|LETTER TO EDITOR
|Year : 2014 | Volume
| Issue : 2 | Page : 121-122
Fructose and the obesity epidemic
Jaikrit Bhutani1, Sukriti Bhutani2, Kanishka Sawhney3, Sanjay Kalra4
1 Intern, PGIMS, Rohtak, Haryana, India
2 Intern, MAIMRE, Agroha, UP, India
3 Medical Student, Subharti Medical College, UP, India
4 Deparment of Endocrinology, BRIDE, Karnal, Haryana, India
|Date of Web Publication||12-Jun-2014|
PGIMS, Rohtak, Haryana
Source of Support: None, Conflict of Interest: None
|How to cite this article:|
Bhutani J, Bhutani S, Sawhney K, Kalra S. Fructose and the obesity epidemic. J Obes Metab Res 2014;1:121-2
Fructose, found in fruits, is a natural sugar that is an integral part of our diet. It is generally considered a "healthy sugar" and is sometimes preferred over sucrose and glucose for consumption in diabetes and obesity.
Fructose is also present in the disaccharide-sucrose. It forms 50% of the sugar. High-fructose corn syrup (HFCS), which contains 55% fructose, is a "modern" sweetening agent. It is now widely used in a variety of food products. These include not only "sweet" beverages such as fruit juices, but also "salty" or "neutral" tasting foodstuffs such as ketchup, buns, and biscuits. ,, The promiscuous use of HFCS is not due to its health benefits which may be perceived or real, but is because of its easy availability and economic advantage. The increasing usage of fructose-based sweeteners is fuelled both by their low cost and prevalent public misconception that this sugar is healthy. HFCS-containing items may also be important contributors to the current epidemic of obesity and metabolic disorders.  Furthermore randomized control trials of fructose and sucrose, at the doses at which these are consumed in the normal diet suggests no adverse health effects.  Therefore to clarify, this aspect further, there is a need to explore epidemiologically the long-term effects of larger amounts of the sugar consumed in HFCS.
Fructose is a simple sugar which does not need insulin for its metabolic regulation. After absorption in the intestine, it is converted to fructose-1-phosphate in the liver and enters glycolysis. This lack of regulation leads to excess extra-mitochondrial citrate production, which is metabolized by de novo lipogenesis, into free fatty acids, and then into very low density lipoproteins and triglycerides. High levels of fructose, therefore, worsen insulin resistance, hypertriglyceridemia, atherogenesis, and obesity.  It has also been concluded by David Wang et al. that this fructose excess may lead to postprandial hypertriglyceridemia,  which has been shown to be preventable by exercise.  Fructose, in high concentrations, also worsens hyperuricemia and may precipitate gout.  In rats with fructose-induced type 2 diabetes, complications such as hypertension, dyslipidemia, and ventricular remodeling by inflammatory cells are worse than other exploratory models of diabetes.  These significant findings should be pursued to their logical conclusion and whether these can be extrapolated to the clinics; these complications have already become significant public health problems. A lack of awareness, however, among health-care professionals and public, allows this potentially avoidable risk factor HFCS to continue compromising our health and nutrition. The prevalent absence of proper labeling on the packaged food/beverages, as to the source and nature of sugars confounds the situation. However, the recent Food Safety and Standards Authority of India act will hopefully bring in transparency.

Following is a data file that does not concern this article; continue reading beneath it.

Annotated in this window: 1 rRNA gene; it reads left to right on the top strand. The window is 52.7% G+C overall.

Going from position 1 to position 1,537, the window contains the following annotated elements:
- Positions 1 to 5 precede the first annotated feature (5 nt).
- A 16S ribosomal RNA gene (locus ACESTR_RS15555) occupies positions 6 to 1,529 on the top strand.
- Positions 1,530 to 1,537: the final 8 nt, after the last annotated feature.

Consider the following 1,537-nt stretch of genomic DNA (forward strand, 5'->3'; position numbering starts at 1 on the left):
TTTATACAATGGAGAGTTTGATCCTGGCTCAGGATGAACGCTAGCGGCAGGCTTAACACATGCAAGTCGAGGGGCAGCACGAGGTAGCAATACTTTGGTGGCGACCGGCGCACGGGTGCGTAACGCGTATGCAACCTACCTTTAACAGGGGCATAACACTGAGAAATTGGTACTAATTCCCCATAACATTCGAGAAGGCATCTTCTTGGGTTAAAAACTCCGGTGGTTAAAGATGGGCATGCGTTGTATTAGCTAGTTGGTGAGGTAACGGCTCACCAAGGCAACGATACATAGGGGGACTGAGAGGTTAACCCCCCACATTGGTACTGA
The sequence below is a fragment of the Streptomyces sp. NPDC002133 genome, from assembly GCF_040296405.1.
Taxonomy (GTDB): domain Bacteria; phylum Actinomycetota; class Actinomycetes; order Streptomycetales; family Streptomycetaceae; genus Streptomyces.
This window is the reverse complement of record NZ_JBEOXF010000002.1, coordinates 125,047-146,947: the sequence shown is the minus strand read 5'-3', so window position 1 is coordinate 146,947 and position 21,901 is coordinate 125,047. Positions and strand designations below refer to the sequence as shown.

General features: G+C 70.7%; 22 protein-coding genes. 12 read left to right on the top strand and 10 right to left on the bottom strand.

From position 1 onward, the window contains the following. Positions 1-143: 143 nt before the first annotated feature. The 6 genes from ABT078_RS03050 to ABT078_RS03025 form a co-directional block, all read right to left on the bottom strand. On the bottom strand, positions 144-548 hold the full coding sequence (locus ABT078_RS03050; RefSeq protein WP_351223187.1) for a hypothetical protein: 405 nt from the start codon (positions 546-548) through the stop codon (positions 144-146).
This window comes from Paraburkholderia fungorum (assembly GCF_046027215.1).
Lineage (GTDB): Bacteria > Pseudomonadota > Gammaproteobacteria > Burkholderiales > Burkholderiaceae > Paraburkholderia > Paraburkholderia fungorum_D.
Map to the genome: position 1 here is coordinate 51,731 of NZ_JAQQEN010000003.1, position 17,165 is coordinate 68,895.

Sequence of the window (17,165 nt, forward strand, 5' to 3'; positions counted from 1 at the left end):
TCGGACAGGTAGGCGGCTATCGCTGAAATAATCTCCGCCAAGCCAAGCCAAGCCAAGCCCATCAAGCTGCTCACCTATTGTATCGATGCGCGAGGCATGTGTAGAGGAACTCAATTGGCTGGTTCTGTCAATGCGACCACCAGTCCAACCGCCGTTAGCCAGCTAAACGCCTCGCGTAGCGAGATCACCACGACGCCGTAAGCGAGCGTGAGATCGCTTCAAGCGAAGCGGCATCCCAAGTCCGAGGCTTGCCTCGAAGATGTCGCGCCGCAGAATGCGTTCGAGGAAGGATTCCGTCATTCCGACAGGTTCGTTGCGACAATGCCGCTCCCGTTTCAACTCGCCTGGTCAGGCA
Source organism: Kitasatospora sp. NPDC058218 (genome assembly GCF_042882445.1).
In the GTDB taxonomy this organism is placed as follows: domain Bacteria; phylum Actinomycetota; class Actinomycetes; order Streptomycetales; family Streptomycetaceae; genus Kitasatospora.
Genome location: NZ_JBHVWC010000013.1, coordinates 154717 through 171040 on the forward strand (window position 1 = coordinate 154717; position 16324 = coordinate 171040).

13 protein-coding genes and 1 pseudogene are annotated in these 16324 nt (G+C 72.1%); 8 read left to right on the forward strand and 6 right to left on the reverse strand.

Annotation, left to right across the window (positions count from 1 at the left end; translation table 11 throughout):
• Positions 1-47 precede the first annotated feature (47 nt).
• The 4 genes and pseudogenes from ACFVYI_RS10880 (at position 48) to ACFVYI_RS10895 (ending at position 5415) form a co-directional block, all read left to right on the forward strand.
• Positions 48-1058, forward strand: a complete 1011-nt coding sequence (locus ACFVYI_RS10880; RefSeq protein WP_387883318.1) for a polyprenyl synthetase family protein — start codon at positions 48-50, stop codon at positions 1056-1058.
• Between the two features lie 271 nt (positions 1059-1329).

Health-care professionals dealing with obesity and related diseases such as diabetes and dyslipidemia, must be made aware of the potentially hazardous effects of unchecked HFCS intake. Persons with metabolic disease such as obesity, diabetes and hypertriglyceridemia must be encouraged to limit their fructose intake. Fructose-dense fruits, which are often generalized as free foods should be segregated while suggesting individualized meal plans so as to minimize their intake. Furthermore, concerted efforts should be made to lobby regulatory authorities and advocate for a reduction in HFCS use and content. Imported HFCS items need to be restricted in view of ongoing epidemic of diabesity in South-Asia.
Such advocacy and awareness campaigns in patient interest spearheaded by the JOMR, will help improve our dietary environment and perhaps reduce the burden of obesity. 
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